US 6850570 B1
The invention relates to a color video coding method using the so-called 3D-SPIHT algorithm applied to the color space constituted by the luminance plane Y and the chrominance planes U and V in the 4:2:0 format. A wavelet decomposition of the U and V planes is performed over a number of resolution levels which is the number of resolution levels of the wavelet decomposition of the luminance plane minus one. The full resolution color U or V plane may be seen as an approximation of the full resolution luminance plane, and, the size of said full resolution color U or V plane being the same as the size of the first level approximation in the multiresolution decomposition of the Y plane, the n-th resolution level of the luminance has the same size as the (n−1)-th level of the chrominance. Each pixel (i,j) of the approximation sub-band at the lowest resolution of the Y plane is associated with the pixel at the same location in the corresponding sub-band of the U and V planes.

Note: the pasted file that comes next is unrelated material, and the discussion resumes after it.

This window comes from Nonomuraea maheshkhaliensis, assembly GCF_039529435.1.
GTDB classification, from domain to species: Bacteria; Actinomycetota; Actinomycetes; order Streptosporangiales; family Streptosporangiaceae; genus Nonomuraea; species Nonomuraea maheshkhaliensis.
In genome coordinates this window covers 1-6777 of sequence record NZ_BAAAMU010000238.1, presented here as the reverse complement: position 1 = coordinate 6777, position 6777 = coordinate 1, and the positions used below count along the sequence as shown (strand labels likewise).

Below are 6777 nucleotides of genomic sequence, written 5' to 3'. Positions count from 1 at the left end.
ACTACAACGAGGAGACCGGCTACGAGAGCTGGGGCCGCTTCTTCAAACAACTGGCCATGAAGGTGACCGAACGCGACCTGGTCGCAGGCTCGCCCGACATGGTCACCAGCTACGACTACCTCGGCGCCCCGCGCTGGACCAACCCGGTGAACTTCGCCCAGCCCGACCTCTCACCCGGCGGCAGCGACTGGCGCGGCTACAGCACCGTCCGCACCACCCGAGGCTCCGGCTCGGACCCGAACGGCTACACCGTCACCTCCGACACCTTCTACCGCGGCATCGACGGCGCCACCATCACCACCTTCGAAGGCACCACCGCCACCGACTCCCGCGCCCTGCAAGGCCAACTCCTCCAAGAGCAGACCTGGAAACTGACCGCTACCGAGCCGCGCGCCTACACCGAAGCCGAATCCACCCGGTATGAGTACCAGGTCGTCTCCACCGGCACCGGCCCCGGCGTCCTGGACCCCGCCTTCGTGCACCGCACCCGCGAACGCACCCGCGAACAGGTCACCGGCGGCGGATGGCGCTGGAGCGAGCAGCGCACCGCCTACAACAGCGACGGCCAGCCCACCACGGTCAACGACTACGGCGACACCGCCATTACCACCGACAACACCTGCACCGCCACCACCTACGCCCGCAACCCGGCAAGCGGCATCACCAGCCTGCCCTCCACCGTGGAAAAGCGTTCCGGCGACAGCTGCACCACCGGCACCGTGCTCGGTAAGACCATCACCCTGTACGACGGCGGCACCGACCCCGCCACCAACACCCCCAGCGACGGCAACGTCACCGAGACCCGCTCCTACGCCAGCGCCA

1. A color video coding method using a 3D-SPIHT algorithm applied in a tri-stimulus color space such as YUV with luminance plane Y and chrominance planes U and V being in the 4:2:0 format, wherein:
a wavelet decomposition of the U and V planes is performed over a number of resolution levels which is a number of resolution levels of the wavelet decomposition of the luminance plane minus one;
the U and V color planes being already in a sub-sampled format which allows to see the full resolution color U or V plane as an approximation of the full resolution luminance plane, the size of said full resolution color U or V plane is the same as the size of the first level approximation in the multiresolution decomposition of the Y plane and the n-th resolution level of the luminance has the same size as the (n−1)-th level of the chrominance;
each pixel (i,j) of the approximation sub-band at the lowest resolution of the Y plane is associated with the pixel at the same location in the corresponding sub-band of the U and V planes.